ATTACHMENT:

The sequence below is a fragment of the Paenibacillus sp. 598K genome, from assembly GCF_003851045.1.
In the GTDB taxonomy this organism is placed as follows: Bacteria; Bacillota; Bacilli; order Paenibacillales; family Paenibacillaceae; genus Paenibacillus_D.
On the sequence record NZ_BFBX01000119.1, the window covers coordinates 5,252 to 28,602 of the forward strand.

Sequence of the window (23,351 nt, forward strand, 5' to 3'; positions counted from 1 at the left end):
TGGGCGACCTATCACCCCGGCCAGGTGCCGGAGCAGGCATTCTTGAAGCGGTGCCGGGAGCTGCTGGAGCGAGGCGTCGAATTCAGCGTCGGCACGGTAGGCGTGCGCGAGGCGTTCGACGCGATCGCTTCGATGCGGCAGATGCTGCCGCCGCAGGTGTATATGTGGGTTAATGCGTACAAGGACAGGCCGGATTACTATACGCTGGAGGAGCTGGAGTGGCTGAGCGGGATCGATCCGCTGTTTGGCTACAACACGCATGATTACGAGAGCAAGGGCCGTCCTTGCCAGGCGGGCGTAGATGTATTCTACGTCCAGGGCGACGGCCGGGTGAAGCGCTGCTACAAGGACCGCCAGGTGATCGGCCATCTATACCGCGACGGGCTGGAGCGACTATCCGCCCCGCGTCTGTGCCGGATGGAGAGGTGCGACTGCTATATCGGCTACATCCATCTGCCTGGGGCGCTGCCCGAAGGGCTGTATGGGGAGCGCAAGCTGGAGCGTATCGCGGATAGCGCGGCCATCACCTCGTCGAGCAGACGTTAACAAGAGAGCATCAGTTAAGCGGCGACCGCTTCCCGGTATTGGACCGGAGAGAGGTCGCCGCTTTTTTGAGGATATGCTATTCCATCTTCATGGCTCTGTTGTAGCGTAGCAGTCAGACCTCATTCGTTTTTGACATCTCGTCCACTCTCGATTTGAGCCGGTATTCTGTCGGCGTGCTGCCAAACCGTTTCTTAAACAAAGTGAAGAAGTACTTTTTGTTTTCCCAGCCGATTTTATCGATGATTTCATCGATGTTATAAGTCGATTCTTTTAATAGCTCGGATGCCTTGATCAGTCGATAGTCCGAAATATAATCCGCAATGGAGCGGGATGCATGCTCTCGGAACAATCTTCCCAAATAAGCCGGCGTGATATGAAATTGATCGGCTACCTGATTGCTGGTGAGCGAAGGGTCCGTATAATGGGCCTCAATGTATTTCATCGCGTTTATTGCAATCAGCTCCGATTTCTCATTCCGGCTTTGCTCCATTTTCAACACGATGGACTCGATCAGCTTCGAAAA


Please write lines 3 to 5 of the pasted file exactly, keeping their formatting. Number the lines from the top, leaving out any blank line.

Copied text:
On the sequence record NZ_BFBX01000119.1, the window covers coordinates 5,252 to 28,602 of the forward strand.

Sequence of the window (23,351 nt, forward strand, 5' to 3'; positions counted from 1 at the left end):
TGGGCGACCTATCACCCCGGCCAGGTGCCGGAGCAGGCATTCTTGAAGCGGTGCCGGGAGCTGCTGGAGCGAGGCGTCGAATTCAGCGTCGGCACGGTAGGCGTGCGCGAGGCGTTCGACGCGATCGCTTCGATGCGGCAGATGCTGCCGCCGCAGGTGTATATGTGGGTTAATGCGTACAAGGACAGGCCGGATTACTATACGCTGGAGGAGCTGGAGTGGCTGAGCGGGATCGATCCGCTGTTTGGCTACAACACGCATGATTACGAGAGCAAGGGCCGTCCTTGCCAGGCGGGCGTAGATGTATTCTACGTCCAGGGCGACGGCCGGGTGAAGCGCTGCTACAAGGACCGCCAGGTGATCGGCCATCTATACCGCGACGGGCTGGAGCGACTATCCGCCCCGCGTCTGTGCCGGATGGAGAGGTGCGACTGCTATATCGGCTACATCCATCTGCCTGGGGCGCTGCCCGAAGGGCTGTATGGGGAGCGCAAGCTGGAGCGTATCGCGGATAGCGCGGCCATCACCTCGTCGAGCAGACGTTAACAAGAGAGCATCAGTTAAGCGGCGACCGCTTCCCGGTATTGGACCGGAGAGAGGTCGCCGCTTTTTTGAGGATATGCTATTCCATCTTCATGGCTCTGTTGTAGCGTAGCAGTCAGACCTCATTCGTTTTTGACATCTCGTCCACTCTCGATTTGAGCCGGTATTCTGTCGGCGTGCTGCCAAACCGTTTCTTAAACAAAGTGAAGAAGTACTTTTTGTTTTCCCAGCCGATTTTATCGATGATTTCATCGATGTTATAAGTCGATTCTTTTAATAGCTCGGATGCCTTGATCAGTCGATAGTCCGAAATATAATCCGCAATGGAGCGGGATGCATGCTCTCGGAACAATCTTCCCAAATAAGCCGGCGTGATATGAAATTGATCGGCTACCTGATTGCTGGTGAGCGAAGGGTCCGTATAATGGGCCTCAATGTATTTCATCGCGTTTATTGCAATCAGCTCCGATTTCTCATTCCGGCTTTGCTCCATTTTCAACACGATGGACTCGATCAGCTTCGAAAA